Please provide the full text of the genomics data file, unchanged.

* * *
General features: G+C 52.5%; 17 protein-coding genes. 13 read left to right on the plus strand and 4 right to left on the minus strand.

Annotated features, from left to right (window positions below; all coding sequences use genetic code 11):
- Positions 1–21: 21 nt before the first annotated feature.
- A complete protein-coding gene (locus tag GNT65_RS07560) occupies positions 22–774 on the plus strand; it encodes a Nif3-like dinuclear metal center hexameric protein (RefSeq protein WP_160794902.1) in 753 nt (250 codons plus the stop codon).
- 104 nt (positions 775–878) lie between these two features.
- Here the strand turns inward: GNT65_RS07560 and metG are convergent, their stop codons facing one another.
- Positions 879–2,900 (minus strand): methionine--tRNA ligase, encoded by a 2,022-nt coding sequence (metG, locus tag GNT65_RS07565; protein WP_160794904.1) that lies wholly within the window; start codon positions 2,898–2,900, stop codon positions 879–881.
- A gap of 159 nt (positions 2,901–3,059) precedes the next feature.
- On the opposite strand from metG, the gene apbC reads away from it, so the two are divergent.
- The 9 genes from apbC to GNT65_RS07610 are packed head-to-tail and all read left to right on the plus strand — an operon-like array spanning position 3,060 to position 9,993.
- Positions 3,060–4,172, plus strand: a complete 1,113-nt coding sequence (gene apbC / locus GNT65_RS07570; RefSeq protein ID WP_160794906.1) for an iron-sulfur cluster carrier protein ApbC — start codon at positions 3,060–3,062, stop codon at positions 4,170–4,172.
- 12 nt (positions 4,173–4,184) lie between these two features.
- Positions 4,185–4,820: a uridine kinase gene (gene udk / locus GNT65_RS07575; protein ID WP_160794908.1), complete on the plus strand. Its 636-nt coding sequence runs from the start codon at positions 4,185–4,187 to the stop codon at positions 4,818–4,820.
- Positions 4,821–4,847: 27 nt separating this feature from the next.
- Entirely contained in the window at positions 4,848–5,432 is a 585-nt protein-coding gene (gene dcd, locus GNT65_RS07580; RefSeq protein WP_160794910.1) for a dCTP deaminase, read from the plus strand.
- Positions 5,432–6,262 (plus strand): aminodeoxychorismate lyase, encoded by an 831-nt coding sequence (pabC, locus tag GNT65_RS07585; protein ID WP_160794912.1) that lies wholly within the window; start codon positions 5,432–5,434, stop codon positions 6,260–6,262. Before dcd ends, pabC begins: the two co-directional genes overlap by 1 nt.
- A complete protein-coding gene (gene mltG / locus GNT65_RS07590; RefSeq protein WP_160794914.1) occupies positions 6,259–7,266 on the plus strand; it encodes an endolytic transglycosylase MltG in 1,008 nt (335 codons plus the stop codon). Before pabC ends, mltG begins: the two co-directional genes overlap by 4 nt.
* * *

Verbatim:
General features: G+C 52.5%; 17 protein-coding genes. 13 read left to right on the plus strand and 4 right to left on the minus strand.

Annotated features, from left to right (window positions below; all coding sequences use genetic code 11):
- Positions 1–21: 21 nt before the first annotated feature.
- A complete protein-coding gene (locus tag GNT65_RS07560) occupies positions 22–774 on the plus strand; it encodes a Nif3-like dinuclear metal center hexameric protein (RefSeq protein WP_160794902.1) in 753 nt (250 codons plus the stop codon).
- 104 nt (positions 775–878) lie between these two features.
- Here the strand turns inward: GNT65_RS07560 and metG are convergent, their stop codons facing one another.
- Positions 879–2,900 (minus strand): methionine--tRNA ligase, encoded by a 2,022-nt coding sequence (metG, locus tag GNT65_RS07565; protein WP_160794904.1) that lies wholly within the window; start codon positions 2,898–2,900, stop codon positions 879–881.
- A gap of 159 nt (positions 2,901–3,059) precedes the next feature.
- On the opposite strand from metG, the gene apbC reads away from it, so the two are divergent.
- The 9 genes from apbC to GNT65_RS07610 are packed head-to-tail and all read left to right on the plus strand — an operon-like array spanning position 3,060 to position 9,993.
- Positions 3,060–4,172, plus strand: a complete 1,113-nt coding sequence (gene apbC / locus GNT65_RS07570; RefSeq protein ID WP_160794906.1) for an iron-sulfur cluster carrier protein ApbC — start codon at positions 3,060–3,062, stop codon at positions 4,170–4,172.
- 12 nt (positions 4,173–4,184) lie between these two features.
- Positions 4,185–4,820: a uridine kinase gene (gene udk / locus GNT65_RS07575; protein ID WP_160794908.1), complete on the plus strand. Its 636-nt coding sequence runs from the start codon at positions 4,185–4,187 to the stop codon at positions 4,818–4,820.
- Positions 4,821–4,847: 27 nt separating this feature from the next.
- Entirely contained in the window at positions 4,848–5,432 is a 585-nt protein-coding gene (gene dcd, locus GNT65_RS07580; RefSeq protein WP_160794910.1) for a dCTP deaminase, read from the plus strand.
- Positions 5,432–6,262 (plus strand): aminodeoxychorismate lyase, encoded by an 831-nt coding sequence (pabC, locus tag GNT65_RS07585; protein ID WP_160794912.1) that lies wholly within the window; start codon positions 5,432–5,434, stop codon positions 6,260–6,262. Before dcd ends, pabC begins: the two co-directional genes overlap by 1 nt.
- A complete protein-coding gene (gene mltG / locus GNT65_RS07590; RefSeq protein WP_160794914.1) occupies positions 6,259–7,266 on the plus strand; it encodes an endolytic transglycosylase MltG in 1,008 nt (335 codons plus the stop codon). Before pabC ends, mltG begins: the two co-directional genes overlap by 4 nt.